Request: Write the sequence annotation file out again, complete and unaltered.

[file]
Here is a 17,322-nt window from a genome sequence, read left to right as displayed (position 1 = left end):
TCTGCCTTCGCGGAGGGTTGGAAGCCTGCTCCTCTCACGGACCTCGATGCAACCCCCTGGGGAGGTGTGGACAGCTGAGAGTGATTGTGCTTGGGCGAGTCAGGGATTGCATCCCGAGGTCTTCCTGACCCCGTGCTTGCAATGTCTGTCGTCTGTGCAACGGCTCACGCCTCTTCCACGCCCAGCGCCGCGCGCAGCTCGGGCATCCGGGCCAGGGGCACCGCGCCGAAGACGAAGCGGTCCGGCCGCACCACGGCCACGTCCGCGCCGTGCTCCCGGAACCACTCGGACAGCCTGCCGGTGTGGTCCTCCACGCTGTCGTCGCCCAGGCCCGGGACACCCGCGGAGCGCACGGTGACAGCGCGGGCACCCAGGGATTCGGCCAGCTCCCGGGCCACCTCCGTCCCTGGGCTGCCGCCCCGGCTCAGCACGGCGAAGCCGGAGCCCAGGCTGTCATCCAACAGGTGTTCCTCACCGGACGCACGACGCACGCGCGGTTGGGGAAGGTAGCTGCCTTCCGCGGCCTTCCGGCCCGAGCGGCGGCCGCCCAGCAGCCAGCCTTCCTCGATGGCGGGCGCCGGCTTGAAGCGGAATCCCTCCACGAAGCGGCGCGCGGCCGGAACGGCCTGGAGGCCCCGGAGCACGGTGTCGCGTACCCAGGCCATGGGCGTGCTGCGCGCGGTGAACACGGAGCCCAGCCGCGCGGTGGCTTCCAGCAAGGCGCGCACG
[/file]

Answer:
Here is a 17,322-nt window from a genome sequence, read left to right as displayed (position 1 = left end):
TCTGCCTTCGCGGAGGGTTGGAAGCCTGCTCCTCTCACGGACCTCGATGCAACCCCCTGGGGAGGTGTGGACAGCTGAGAGTGATTGTGCTTGGGCGAGTCAGGGATTGCATCCCGAGGTCTTCCTGACCCCGTGCTTGCAATGTCTGTCGTCTGTGCAACGGCTCACGCCTCTTCCACGCCCAGCGCCGCGCGCAGCTCGGGCATCCGGGCCAGGGGCACCGCGCCGAAGACGAAGCGGTCCGGCCGCACCACGGCCACGTCCGCGCCGTGCTCCCGGAACCACTCGGACAGCCTGCCGGTGTGGTCCTCCACGCTGTCGTCGCCCAGGCCCGGGACACCCGCGGAGCGCACGGTGACAGCGCGGGCACCCAGGGATTCGGCCAGCTCCCGGGCCACCTCCGTCCCTGGGCTGCCGCCCCGGCTCAGCACGGCGAAGCCGGAGCCCAGGCTGTCATCCAACAGGTGTTCCTCACCGGACGCACGACGCACGCGCGGTTGGGGAAGGTAGCTGCCTTCCGCGGCCTTCCGGCCCGAGCGGCGGCCGCCCAGCAGCCAGCCTTCCTCGATGGCGGGCGCCGGCTTGAAGCGGAATCCCTCCACGAAGCGGCGCGCGGCCGGAACGGCCTGGAGGCCCCGGAGCACGGTGTCGCGTACCCAGGCCATGGGCGTGCTGCGCGCGGTGAACACGGAGCCCAGCCGCGCGGTGGCTTCCAGCAAGGCGCGCACG